Advertising Stokes OTT’s Fire

Vudu’s move into ad-based premium content is a sign that the sector is hot

The over-the-top video market is already inundated with subscription-based services, but Vudu’s recent entry into the world of free, ad-based premium VOD content adds another big player to an arena that has been dominated by a select group including Tubi TV and Sony-owned Crackle.

Vudu, the Walmart-owned transactional VOD and electronic sell-through specialist, branched into the free, ad-based world of OTT earlier this month with the launch of Vudu Movies on Us. The new option features “thousands” of movies and TV shows in 1080p and in Dolby Digital sound (when available), Vudu said.

Examples of Vudu’s free, ad-supported titles include Mad Max, True Grit (2010), School of Rock, Searching for Bobby Fischer, Star Trek: Nemesis, Out of Time, Sliding Doors and The Phantom of the Opera.

FREE, AND IN HD

Vudu said the new service, which uses Ooyala’s “Pulse” ad platform to monitor campaigns, is its first move into free HD streaming and follows recent upgrades to its traditional EST service, including support for titles in 4K/UHD with Dolby Vision HDR and Dolby Atmos Audio. The ad-based version is supported on Vudu’s various streaming platforms, including certain smart TVs and Blu-ray players, Roku devices, Chromecast adapters, iOS and Android mobile devices, Xbox One and Xbox 360 consoles, PS4 and PS3 consoles and the new Android TV-powered, 4K-capable Mi Box.

Vudu’s move into AVOD is a shrewd one because it opens up a growth market while also clearing a new path into its transactional VOD service, Colin Dixon, analyst and co-founder of nScreen Media, said.

“I’m pretty upbeat about what Vudu is doing,” Dixon said. “I think this is good for the whole category.”

Adding an AVOD component will help to lure more consumers to the Vudu site and help to boost the service’s TVOD revenue for both rentals and outright purchases, he predicted. “The freemium model is just so strong,” Dixon said.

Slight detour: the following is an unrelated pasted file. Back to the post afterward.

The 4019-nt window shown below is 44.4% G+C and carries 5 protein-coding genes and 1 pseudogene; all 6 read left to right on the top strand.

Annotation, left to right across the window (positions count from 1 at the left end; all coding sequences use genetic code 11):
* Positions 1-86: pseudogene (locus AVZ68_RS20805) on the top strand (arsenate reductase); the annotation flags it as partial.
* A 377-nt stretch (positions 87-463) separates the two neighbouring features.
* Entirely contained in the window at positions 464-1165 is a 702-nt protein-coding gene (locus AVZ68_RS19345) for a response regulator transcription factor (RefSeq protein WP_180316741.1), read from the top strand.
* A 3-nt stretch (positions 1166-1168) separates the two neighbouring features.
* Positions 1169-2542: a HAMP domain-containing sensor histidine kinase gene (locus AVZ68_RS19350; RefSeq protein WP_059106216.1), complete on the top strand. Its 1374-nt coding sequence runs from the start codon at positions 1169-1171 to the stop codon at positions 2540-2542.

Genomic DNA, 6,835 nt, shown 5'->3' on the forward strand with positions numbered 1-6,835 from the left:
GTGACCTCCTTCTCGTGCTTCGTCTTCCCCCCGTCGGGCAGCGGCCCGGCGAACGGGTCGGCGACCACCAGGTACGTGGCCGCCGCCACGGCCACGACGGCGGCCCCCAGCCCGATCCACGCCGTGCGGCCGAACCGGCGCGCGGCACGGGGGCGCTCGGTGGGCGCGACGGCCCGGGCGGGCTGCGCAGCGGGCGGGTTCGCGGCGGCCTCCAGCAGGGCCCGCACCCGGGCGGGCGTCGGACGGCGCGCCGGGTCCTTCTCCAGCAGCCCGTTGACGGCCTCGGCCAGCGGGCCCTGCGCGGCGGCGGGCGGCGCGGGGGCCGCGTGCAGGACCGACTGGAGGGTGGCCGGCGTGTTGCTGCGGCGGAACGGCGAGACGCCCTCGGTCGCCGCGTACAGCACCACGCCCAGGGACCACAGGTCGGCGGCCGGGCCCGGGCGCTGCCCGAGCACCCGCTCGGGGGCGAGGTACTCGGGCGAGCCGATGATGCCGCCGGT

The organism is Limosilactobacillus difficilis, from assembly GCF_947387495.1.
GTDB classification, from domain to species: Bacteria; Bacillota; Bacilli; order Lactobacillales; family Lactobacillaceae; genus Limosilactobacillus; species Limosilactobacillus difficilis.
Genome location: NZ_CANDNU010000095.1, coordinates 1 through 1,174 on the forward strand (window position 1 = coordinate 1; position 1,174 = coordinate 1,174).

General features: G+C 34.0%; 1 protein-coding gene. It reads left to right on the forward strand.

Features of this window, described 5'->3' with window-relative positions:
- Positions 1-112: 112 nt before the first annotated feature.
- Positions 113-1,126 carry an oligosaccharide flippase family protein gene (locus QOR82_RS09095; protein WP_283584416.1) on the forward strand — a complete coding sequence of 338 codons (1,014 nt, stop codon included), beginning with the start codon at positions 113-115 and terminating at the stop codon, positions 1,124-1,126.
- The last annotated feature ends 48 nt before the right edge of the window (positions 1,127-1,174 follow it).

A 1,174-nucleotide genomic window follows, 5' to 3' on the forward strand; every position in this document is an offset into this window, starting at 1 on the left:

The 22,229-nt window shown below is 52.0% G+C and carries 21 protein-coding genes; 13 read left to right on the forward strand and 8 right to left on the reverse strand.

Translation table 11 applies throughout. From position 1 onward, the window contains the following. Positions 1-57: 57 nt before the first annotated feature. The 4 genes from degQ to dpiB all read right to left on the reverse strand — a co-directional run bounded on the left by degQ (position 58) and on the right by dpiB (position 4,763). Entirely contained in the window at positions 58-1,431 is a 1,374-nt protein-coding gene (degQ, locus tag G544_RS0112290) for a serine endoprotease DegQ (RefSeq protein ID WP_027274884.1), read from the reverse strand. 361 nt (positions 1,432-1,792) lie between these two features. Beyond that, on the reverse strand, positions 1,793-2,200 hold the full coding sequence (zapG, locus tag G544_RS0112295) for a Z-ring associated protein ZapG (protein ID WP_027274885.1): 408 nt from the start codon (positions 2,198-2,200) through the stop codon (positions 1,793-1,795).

He also noted that Vudu is moving in as Hulu backs away from its free, ad-supported offering. Hulu shut down that offering in August, moving that content to a new service called Yahoo View that offers a handful of episodes from TV series from ABC, NBC and Fox, but not until eight days their original run, alongside a mix of other content.

Vudu shoud be able to develop a “decent audience” for the AVOD offering if it does a good job managing that catalog and keeping it fresh with a constantly rotating mix of TV shows and movies, Dixon said.

“Sometimes [consumers] just want some casual viewing, he said”

And the interest in free, ad-based OTT video isn’t just limited to VOD. Pluto TV, the company behind a free, linear-style OTT-TV service with dozens of “channels,” just landed a $30 million B round that included participation from Scripps Networks Interactive. That service, which launched in 2014, now claims to have more than 5 million monthly active users, up from about 500,000 in Q2 2015.

Tubi TV, an AVOD service that launched in April 2014, is receptive to a new competitive entrant, especially from one as well-heeled as Vudu.

“We entered [the AVOD category] knowing that it was going to grow into a multibillion-dollar sector,” Farhad Massoudi, Tubi TV’s founder and CEO, said. “I think a giant like Walmart moving into this space has shined a headlight on it, which is, from a selfish perspective, very welcoming.”

Tubi TV hasn’t released usage figures but has reported a “big jump” in viewership since its debut. Thanks to deals with more than 200 partners, including Starz Digital, Paramount Pictures, Lionsgate, Metro-Goldwyn-Mayer and VIZ Media, its library has grown to more than 40,000 titles. Revenue is also growing, as Tubi TV’s ad inventory (typically a two-minute ad load every 12 minutes) is currently sold out, Massoudi said.

BRAND APPEAL

Advertiser demand is a big reason why Walmart jumped into the mix, Massoudi said. Major brands such as Visa and BMW are looking to scaled AVOD services to put their messages in front of cord-cutters, cord-shavers and other consumers that might not subscribe to the full pay TV bundle.

“I think the big story for OTT is AVOD,” he said, believing that niche SVOD players will have a difficult time sustaining their content libraries and growing their base.

While Crackle has tried to differentiate its AVOD service with originals, such as The Art of More, Tubi TV will stick to its knitting by focusing on licensing of high-quality TV shows and movies.